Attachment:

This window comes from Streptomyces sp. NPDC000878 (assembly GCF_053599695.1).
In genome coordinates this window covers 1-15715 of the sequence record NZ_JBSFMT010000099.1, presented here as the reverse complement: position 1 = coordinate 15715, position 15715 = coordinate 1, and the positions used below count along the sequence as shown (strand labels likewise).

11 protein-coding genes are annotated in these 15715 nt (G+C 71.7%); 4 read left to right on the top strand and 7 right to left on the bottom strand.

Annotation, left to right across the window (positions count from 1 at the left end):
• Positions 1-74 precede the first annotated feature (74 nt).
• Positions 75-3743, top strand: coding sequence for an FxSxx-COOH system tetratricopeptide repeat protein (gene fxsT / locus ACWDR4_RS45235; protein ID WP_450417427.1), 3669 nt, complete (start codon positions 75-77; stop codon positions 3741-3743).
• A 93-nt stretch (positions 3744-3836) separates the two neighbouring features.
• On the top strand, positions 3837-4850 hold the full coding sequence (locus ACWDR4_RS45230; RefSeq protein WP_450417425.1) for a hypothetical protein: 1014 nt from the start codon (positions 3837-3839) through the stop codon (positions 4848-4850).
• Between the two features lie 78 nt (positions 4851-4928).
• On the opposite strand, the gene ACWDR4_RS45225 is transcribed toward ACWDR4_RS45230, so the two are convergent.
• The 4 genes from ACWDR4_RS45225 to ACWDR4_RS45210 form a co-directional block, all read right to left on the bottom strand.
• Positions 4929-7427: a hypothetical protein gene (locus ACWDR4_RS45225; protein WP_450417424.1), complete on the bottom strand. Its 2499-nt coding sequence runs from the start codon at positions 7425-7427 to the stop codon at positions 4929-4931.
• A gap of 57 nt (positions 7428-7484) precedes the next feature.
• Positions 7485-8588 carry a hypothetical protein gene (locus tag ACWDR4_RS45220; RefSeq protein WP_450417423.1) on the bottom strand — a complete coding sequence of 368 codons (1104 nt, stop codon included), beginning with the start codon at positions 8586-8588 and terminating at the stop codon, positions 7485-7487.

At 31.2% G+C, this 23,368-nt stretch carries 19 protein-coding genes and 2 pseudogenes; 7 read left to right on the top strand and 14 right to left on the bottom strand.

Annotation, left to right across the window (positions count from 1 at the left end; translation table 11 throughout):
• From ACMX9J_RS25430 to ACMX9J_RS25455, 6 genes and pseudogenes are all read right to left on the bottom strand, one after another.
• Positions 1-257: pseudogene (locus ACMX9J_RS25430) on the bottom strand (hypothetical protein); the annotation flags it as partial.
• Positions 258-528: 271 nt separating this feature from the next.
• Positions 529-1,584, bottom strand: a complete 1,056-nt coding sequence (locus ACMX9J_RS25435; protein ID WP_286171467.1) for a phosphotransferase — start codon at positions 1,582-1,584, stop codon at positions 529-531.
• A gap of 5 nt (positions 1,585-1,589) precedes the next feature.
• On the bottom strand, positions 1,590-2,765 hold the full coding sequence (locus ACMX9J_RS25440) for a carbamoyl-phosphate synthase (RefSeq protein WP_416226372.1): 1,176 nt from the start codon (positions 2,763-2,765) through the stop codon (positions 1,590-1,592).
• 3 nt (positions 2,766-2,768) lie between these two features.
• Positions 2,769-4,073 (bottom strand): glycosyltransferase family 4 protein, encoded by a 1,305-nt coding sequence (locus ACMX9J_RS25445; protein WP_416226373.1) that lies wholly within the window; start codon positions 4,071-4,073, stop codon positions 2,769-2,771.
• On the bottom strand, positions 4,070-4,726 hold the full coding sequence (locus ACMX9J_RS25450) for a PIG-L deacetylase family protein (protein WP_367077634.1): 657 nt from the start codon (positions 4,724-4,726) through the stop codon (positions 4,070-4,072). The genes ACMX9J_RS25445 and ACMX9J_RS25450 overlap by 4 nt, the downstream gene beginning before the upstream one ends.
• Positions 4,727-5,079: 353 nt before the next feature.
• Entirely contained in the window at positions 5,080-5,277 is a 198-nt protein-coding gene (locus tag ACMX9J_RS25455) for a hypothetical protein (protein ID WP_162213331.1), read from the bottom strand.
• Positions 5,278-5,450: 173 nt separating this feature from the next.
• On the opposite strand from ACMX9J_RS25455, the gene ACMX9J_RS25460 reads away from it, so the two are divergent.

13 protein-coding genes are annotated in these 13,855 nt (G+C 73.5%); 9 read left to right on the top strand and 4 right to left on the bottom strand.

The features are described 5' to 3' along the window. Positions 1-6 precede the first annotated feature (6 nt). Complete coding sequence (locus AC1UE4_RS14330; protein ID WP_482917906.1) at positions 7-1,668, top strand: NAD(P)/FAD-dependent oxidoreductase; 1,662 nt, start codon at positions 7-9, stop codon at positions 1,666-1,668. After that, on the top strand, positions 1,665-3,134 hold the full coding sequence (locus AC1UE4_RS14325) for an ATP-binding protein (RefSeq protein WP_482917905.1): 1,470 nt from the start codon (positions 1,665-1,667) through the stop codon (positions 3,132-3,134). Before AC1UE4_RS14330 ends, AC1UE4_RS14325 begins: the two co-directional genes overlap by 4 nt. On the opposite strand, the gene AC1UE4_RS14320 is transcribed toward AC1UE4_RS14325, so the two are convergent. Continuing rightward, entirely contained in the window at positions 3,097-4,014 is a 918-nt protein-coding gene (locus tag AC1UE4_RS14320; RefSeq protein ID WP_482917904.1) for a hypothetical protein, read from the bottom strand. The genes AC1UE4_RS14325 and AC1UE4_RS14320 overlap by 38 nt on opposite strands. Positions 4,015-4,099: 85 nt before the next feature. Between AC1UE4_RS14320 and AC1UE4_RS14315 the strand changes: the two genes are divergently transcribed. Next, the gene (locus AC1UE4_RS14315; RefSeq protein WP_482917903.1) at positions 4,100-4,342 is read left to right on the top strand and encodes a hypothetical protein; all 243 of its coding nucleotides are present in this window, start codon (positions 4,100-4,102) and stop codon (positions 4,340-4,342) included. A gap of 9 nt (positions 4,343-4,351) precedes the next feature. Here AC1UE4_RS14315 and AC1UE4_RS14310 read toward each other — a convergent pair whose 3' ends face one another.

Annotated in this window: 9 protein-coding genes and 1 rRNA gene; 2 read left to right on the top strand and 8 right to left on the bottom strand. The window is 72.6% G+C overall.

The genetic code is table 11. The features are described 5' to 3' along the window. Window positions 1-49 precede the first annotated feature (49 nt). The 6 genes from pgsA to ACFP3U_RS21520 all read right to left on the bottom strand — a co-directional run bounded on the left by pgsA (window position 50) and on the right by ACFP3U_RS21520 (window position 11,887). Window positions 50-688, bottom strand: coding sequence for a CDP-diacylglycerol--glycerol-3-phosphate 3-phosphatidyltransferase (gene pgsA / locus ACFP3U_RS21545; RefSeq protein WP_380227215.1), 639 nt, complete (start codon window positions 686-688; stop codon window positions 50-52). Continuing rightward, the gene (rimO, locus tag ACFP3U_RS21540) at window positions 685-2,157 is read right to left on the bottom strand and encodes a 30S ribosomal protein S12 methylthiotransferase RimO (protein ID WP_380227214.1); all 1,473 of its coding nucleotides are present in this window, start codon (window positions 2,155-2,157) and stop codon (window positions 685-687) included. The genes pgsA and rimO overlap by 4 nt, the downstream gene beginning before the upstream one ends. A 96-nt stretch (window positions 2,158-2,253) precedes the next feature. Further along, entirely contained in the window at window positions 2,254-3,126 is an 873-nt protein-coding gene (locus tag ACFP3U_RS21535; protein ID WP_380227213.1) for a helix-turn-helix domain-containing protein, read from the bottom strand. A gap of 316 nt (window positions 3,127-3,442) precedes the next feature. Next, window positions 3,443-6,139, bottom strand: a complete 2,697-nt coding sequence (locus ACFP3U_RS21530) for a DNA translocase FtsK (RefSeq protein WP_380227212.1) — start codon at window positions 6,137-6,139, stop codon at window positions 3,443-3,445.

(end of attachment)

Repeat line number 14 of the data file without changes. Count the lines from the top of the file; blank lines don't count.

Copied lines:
• Positions 7485-8588 carry a hypothetical protein gene (locus tag ACWDR4_RS45220; RefSeq protein WP_450417423.1) on the bottom strand — a complete coding sequence of 368 codons (1104 nt, stop codon included), beginning with the start codon at positions 8586-8588 and terminating at the stop codon, positions 7485-7487.